by Janette Loomis, RN, BS, Meridian Passage and James H. Bryan, MD, PhD from The Healthy Cruiser's Handbook, Prevention and Treatment Medical Resource Guide
Traveler's diarrhea is the most common type of diarrhea that affects those who travel from countries with good hygiene to countries (usually developing countries) that have less developed public sanitation and hygiene. It is also thought that traveler's diarrhea can be caused by the introduction of spices, new foods and microorganisms to one's body. The most common cause of traveler's diarrhea is a strain of E. coli, frequently found in food and water contaminated with raw sewage. There are other less common causes of diarrhea, including Giardia, cholera, amoebiasis, intestinal worms, viruses and bacterial infections.
At present there is no effective vaccine for traveler's diarrhea, although several are in medical trials. The best way to prevent traveler's diarrhea is to follow strict food and water precautions (see Chapter 4, section 4.1). In brief, this means adopting the Peace Corps advice: boil it, peel it, cook it, or forget it. Ice can be a problem if made of water that is not purified. The risk for traveler's diarrhea increases with more adventurous eating. For example, sampling food from street vendors where sanitation and refrigeration may be limited or not available will increase your risk.
As prophylaxis, the current literature suggests taking 1-2 tablets of Pepto-Bismol (for those not allergic to aspirin), with meals and at bedtime. Do not take Pepto-Bismol for more than 3 weeks. The active ingredient, bismuth, will turn stools and the tongue black. This is normal and will subside once the Pepto-Bismol is discontinued. Consider taking Pepto-Bismol for several days when first entering a new country or when you feel that it might be difficult to follow strict food and water precautions.
Diarrhea is described as the increase of unformed bowel movements (usually 4-5 loose or watery stools per day). Abdominal cramps, bloating, headache, general malaise, nausea, vomiting and sometimes fever may accompany traveler's diarrhea. Usually traveler's diarrhea occurs abruptly and resolves itself in a day or so. Dysentery is a more severe form of traveler's diarrhea, which can cause cramps and fever. The stool usually has white blood cells (cells of infection) and mucus in it and occasionally blood.
Sometimes introducing new and exotic food into one's diet can stimulate stomach upset and subsequent diarrhea. It is not uncommon to have a day or two of loose stools nothing that would alter your daily activities. Although uncomfortable, this usually resolves in a day or so. As with all diarrheas, regardless of the cause, the best thing to do is replace the fluids and nutrients lost. Drink plenty of purified water, soup, fruit juices and dilute herbal teas. Avoid dairy products and soft drinks until diarrhea has subsided. Eating is permissible, although it is best to listen to your body. If you are hungry, go ahead and eat small meals, preferably of mild, starchy foods such as pasta, boiled potatoes, crackers, tortillas, toast or rice. Bananas are also a good remedy for diarrhea as they supply potassium and glucose. Peeled apples are good as they contain pectin. Go easy as eating may stimulate abdominal cramps and worsen diarrhea. If you are not hungry, it is all right not to eat for a day or two, provided that you include sugar (glucose) or honey in your beverages.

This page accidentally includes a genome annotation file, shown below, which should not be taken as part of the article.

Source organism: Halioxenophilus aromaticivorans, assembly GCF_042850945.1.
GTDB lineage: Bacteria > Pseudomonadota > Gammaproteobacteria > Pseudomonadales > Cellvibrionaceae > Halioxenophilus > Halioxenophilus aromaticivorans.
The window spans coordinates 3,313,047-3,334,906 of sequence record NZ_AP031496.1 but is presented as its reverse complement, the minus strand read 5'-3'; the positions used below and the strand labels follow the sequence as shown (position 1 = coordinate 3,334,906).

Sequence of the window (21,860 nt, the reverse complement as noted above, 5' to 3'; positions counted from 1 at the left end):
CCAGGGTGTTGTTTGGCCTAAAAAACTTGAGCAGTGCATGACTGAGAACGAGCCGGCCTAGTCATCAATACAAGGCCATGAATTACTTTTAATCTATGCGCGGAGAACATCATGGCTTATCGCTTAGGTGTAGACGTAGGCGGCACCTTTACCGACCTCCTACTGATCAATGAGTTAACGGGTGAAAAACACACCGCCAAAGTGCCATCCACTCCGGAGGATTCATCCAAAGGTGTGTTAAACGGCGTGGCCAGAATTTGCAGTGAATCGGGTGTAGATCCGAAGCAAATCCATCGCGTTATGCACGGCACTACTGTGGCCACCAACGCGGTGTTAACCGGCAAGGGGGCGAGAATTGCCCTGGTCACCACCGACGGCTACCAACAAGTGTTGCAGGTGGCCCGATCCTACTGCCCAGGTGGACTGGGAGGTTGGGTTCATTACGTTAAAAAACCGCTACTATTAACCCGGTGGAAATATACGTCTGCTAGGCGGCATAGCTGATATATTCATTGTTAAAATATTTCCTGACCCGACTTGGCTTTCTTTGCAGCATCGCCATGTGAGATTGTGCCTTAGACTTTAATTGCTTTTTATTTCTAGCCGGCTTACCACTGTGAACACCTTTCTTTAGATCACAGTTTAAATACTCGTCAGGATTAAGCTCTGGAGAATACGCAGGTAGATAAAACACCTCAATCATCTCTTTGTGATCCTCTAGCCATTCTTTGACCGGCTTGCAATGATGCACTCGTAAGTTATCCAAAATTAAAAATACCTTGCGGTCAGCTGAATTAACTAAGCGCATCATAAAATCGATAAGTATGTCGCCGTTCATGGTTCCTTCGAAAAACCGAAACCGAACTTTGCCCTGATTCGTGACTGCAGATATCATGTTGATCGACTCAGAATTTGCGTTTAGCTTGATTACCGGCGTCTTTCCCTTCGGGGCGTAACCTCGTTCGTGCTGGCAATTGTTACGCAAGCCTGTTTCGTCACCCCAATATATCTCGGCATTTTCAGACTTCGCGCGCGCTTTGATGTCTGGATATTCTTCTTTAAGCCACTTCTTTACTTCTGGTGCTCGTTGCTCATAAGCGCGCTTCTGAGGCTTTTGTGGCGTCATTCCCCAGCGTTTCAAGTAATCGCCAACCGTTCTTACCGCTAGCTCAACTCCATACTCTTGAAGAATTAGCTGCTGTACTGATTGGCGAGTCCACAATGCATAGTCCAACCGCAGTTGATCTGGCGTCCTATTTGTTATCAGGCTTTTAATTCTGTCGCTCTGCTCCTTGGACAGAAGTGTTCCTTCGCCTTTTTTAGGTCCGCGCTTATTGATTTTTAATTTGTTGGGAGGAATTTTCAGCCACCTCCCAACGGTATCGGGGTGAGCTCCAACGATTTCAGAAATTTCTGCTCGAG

There are several opinions on how to treat diarrhea. For simple traveler's diarrhea (not dysentery), it is best to let the 'bug' run its course. This may mean a few days of frequent (urgent) trips to the bathroom, which may be inconvenient. Antimotility drugs such as loperamide (Imodium) slow down your gut and reduce the number of times you need to "go." These medications can be dangerous if not taken according to directions or if taken for longer than 24 hours. Do not take antimotility medication if you have a fever or blood in your stool.
If your diarrhea continues after several days and you have a fever and / or blood or mucous in your stool, you probably have dysentery. It is best at this point to seek medical care and begin a short course of antibiotics.
Ciprofloxacin 500mg twice daily for three days OR
Levofloxacin (Levaquin) 500mg once daily for three days OR
TMP/SMX DS (Bactrim DS, Septra DS) twice daily for three days (may be less effective than ciprofloxacin of levofloxacin).
Persistent diarrhea after antibiotics may suggest that the diarrhea is due to organisms not covered by your current antibiotic. Further evaluation may be needed to determine the next appropriate course of action (e.g. a different antibiotic).
About the Authors
Jan Loomis is a registered nurse and paramedic who is currently cruising with her husband, Geoff Wickes, aboard their Valiant 40, Meridian Passage. She holds a faculty appointment at Oregon Health & Science University where she works in the emergency department and was formerly the coordinator of the Travel Medicine Clinic. She has sailed the Tasman Sea, Caribbean, Pacific Northwest, Kingdom of Tonga, Australia, and, most recently, Mexico and the Sea of Cortez.
James Bryan is a board certified emergency physician at the Portland Veteransí Affairs Medical Center and Oregon Health & Science University. He holds a PhD in Pharmacology and is the lead editor of the EMRA Guide to Antibiotic Use in the Emergency Department. He is an active member of the Wilderness Medical Society and has participated in wilderness search and rescue for over twenty-five years.
The Healthy Cruiser's Handbook, Prevention and Treatment Medical Resource Guide (ISBN# 0-9721077-0-3) is available from Seaworthy Publications, 215 S. Park Street, Suite #1, Port Washington, WI 53074, (262) 268-9250, or at Seaworthy.com